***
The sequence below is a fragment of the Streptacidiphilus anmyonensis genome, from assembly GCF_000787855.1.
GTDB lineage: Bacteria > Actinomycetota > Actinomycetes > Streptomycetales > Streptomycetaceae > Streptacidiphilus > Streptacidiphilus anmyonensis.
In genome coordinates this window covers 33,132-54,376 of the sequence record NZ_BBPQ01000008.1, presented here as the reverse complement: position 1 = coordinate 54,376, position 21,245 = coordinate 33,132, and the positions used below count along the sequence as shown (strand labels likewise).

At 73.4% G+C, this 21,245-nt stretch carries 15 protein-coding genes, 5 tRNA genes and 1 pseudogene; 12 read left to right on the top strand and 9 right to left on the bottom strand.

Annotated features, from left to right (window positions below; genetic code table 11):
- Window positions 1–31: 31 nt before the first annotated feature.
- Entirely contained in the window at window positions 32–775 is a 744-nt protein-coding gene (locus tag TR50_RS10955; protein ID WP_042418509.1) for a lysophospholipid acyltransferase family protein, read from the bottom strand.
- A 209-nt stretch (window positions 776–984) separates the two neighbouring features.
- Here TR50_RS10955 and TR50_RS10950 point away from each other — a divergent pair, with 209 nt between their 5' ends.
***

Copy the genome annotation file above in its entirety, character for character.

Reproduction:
The sequence below is a fragment of the Streptacidiphilus anmyonensis genome, from assembly GCF_000787855.1.
GTDB lineage: Bacteria > Actinomycetota > Actinomycetes > Streptomycetales > Streptomycetaceae > Streptacidiphilus > Streptacidiphilus anmyonensis.
In genome coordinates this window covers 33,132-54,376 of the sequence record NZ_BBPQ01000008.1, presented here as the reverse complement: position 1 = coordinate 54,376, position 21,245 = coordinate 33,132, and the positions used below count along the sequence as shown (strand labels likewise).

At 73.4% G+C, this 21,245-nt stretch carries 15 protein-coding genes, 5 tRNA genes and 1 pseudogene; 12 read left to right on the top strand and 9 right to left on the bottom strand.

Annotated features, from left to right (window positions below; genetic code table 11):
- Window positions 1–31: 31 nt before the first annotated feature.
- Entirely contained in the window at window positions 32–775 is a 744-nt protein-coding gene (locus tag TR50_RS10955; protein ID WP_042418509.1) for a lysophospholipid acyltransferase family protein, read from the bottom strand.
- A 209-nt stretch (window positions 776–984) separates the two neighbouring features.
- Here TR50_RS10955 and TR50_RS10950 point away from each other — a divergent pair, with 209 nt between their 5' ends.